BOISE – Yesterday the Ninth Circuit federal court of appeals heard mootness arguments in Hecox v Little, the challenge to Idaho’s ban on transgender student participation in school sports. The focus was on whether the lawsuit is live and should proceed, given Lindsay Hecox withdrew from school before reenrolling.
Aadika Singh, ACLU of Idaho legal director, had the following reaction:
“We’re on the right side of history and the right side of the law: this case is clearly not moot and Lindsay should have the right to continue playing women’s club soccer and try out for the women’s cross-country team. Both of those opportunities are possible for Lindsay because our litigation has preliminarily blocked enforcement of this unconstitutional law, HB 500.”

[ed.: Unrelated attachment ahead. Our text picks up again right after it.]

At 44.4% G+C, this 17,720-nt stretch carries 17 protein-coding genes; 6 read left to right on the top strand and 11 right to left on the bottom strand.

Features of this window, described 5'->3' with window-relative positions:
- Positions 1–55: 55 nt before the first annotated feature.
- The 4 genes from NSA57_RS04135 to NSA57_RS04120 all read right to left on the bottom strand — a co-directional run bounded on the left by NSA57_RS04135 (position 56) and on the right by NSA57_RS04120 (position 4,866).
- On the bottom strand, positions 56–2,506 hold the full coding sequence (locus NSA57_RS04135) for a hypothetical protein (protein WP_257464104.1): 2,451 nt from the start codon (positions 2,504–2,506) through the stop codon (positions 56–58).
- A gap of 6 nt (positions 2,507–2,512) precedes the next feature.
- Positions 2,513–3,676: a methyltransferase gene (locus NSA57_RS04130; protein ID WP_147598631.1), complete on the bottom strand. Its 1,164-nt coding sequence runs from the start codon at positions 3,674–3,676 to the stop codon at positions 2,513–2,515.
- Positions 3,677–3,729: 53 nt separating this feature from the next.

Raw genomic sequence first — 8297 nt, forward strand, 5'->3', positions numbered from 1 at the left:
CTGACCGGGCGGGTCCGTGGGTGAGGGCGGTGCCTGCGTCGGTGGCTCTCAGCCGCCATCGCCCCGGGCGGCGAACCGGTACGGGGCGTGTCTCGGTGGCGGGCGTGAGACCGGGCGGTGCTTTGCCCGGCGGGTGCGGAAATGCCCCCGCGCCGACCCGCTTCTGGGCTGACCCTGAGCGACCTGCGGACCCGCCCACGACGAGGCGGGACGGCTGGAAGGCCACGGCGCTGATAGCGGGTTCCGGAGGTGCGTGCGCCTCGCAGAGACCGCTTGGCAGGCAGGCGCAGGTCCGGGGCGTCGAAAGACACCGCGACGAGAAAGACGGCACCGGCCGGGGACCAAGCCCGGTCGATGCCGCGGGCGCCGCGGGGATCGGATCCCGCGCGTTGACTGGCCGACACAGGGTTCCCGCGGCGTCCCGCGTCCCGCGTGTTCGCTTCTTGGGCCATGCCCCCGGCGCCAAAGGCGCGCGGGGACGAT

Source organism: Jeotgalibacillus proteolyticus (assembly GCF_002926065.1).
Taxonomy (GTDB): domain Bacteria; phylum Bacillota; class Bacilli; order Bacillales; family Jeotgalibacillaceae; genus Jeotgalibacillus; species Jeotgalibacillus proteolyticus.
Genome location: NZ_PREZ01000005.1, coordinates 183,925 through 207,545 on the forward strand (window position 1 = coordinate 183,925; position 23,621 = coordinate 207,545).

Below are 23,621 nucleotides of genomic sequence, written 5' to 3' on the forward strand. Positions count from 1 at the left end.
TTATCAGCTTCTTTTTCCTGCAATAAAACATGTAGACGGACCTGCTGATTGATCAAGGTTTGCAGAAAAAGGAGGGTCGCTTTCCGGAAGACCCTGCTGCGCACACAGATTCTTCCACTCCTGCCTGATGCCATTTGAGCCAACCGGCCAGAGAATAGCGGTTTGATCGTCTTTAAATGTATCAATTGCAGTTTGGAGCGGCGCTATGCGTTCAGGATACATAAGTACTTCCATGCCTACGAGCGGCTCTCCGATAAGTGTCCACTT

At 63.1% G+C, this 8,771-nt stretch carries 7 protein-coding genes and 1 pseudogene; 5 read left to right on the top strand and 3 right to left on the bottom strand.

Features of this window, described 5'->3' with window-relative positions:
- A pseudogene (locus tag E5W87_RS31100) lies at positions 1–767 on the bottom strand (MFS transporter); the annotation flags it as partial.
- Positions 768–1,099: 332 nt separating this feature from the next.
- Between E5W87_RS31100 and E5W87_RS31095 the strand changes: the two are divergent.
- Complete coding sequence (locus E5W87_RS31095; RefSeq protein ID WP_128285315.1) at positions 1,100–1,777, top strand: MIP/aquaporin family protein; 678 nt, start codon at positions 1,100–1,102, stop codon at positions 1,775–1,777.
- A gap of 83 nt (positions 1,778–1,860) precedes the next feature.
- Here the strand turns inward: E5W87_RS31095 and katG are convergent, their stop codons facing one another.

During oral argument, when defendants for the State of Idaho and the Alliance Defending Freedom suggested that Lindsay Hecox’s case was moot because her interest in challenging the Idaho law is speculative, Judge Kleinfeld stated, “this is not a someday maybe type of case.” Judge Gould asked, “why does [Lindsay] have to show more than a genuine and plausible intent” to try out for the women’s cross-country team?
Last July, federal district court judge David Nye ruled that the lawsuit is not moot, meaning the case may proceed while the law remains blocked. The state of Idaho appealed that ruling, and that appeal was heard yesterday. A decision from the Ninth Circuit court of appeals is expected within several months.
The lawsuit was filed by the American Civil Liberties Union and the ACLU of Idaho, Legal Voice, and Cooley LLP on behalf of Lindsay Hecox—a student at Boise State University—and Jane Doe—a Boise High School student who is no longer a part of the case.